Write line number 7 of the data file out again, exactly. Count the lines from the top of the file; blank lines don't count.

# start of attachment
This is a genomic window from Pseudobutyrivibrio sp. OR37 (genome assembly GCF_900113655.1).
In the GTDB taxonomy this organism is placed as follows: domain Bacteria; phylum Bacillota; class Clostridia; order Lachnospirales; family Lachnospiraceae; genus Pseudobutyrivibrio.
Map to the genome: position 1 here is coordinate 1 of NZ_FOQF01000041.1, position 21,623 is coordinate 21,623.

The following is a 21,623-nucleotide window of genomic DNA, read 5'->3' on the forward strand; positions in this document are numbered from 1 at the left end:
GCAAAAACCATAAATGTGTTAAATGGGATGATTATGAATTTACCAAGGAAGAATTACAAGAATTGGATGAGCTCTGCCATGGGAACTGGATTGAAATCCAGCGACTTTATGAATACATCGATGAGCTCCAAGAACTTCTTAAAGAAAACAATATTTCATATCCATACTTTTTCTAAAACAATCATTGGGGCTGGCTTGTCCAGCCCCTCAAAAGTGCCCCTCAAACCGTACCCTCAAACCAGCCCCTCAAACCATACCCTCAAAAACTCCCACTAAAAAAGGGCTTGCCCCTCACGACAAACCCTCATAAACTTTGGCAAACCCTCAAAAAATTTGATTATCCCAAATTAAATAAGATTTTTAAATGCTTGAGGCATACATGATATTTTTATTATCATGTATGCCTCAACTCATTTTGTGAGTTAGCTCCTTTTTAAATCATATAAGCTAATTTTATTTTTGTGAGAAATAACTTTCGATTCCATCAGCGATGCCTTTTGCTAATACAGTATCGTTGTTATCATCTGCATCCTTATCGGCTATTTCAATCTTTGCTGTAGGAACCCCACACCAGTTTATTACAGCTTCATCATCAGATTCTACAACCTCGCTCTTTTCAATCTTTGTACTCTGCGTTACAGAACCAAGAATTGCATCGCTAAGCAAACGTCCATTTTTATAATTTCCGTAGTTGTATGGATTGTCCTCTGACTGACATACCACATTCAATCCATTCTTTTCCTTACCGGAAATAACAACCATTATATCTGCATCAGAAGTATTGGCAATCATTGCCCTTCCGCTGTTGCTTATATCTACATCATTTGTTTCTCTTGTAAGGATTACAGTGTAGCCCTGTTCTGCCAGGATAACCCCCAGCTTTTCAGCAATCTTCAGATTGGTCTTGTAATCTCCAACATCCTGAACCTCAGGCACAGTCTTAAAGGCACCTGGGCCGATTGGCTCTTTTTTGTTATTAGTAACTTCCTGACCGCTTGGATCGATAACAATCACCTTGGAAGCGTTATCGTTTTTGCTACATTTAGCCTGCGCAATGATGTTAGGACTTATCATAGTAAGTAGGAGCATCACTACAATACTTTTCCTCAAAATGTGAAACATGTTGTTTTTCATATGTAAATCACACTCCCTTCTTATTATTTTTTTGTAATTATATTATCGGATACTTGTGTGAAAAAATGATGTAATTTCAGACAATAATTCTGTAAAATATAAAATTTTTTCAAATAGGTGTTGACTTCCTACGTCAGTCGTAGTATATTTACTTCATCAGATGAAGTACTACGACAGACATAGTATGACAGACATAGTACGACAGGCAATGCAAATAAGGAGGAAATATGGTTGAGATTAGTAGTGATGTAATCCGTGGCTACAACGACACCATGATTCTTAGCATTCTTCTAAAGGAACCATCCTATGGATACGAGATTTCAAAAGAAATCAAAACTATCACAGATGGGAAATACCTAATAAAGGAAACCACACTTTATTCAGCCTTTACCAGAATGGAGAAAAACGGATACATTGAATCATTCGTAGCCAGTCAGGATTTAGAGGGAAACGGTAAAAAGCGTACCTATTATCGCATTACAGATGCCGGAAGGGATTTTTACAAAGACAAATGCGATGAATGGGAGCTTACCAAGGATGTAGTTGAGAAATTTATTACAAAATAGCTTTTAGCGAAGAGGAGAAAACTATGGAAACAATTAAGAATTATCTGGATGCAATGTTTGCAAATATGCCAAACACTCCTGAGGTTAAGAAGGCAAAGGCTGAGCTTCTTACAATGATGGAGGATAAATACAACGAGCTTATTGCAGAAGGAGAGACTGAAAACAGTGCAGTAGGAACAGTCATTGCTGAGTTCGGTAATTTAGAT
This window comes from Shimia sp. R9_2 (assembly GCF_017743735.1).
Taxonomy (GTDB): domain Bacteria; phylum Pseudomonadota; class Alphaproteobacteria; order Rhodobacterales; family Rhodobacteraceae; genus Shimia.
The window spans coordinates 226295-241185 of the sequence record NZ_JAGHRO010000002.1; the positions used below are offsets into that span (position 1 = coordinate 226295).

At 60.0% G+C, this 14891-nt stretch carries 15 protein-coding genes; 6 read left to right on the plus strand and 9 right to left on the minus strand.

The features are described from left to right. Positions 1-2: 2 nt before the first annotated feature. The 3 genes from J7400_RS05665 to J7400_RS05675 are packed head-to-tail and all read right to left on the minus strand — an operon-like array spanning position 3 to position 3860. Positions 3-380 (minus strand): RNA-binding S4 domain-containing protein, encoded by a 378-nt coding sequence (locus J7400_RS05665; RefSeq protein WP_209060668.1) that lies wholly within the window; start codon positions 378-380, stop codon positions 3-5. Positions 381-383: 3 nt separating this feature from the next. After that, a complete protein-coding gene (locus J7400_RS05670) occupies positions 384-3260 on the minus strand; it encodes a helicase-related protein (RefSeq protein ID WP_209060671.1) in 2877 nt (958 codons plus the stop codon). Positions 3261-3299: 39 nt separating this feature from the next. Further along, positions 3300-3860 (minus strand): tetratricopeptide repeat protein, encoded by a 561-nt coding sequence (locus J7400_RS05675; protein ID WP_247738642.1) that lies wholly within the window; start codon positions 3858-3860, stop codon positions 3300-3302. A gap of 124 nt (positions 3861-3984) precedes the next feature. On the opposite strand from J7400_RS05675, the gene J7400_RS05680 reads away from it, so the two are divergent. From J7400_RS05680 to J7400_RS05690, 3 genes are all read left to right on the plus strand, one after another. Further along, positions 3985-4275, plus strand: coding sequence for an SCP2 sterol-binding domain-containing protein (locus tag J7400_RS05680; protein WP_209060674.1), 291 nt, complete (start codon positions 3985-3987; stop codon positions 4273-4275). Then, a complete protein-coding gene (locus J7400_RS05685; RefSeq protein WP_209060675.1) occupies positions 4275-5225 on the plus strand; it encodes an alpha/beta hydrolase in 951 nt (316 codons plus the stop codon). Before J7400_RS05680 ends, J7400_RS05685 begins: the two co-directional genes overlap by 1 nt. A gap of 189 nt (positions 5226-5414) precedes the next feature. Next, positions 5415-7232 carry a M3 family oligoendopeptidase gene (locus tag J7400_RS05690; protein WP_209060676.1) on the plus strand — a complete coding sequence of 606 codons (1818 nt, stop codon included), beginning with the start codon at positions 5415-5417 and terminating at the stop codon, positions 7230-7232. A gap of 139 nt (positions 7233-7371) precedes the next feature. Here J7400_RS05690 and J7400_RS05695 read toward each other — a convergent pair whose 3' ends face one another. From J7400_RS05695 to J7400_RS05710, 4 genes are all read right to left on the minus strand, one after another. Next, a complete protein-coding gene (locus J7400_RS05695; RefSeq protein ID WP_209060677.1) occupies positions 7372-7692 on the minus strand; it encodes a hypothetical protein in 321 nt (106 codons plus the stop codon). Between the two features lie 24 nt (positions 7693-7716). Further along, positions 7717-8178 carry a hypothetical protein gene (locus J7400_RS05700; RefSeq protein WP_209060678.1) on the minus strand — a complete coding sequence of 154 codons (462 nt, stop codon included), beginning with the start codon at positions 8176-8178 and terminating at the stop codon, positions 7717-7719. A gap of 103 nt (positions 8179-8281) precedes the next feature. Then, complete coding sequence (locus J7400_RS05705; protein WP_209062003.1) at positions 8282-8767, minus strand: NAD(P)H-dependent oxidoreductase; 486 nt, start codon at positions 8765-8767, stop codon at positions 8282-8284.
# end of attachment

Taxonomy (GTDB): domain Bacteria; phylum Pseudomonadota; class Alphaproteobacteria; order Rhodobacterales; family Rhodobacteraceae; genus Shimia.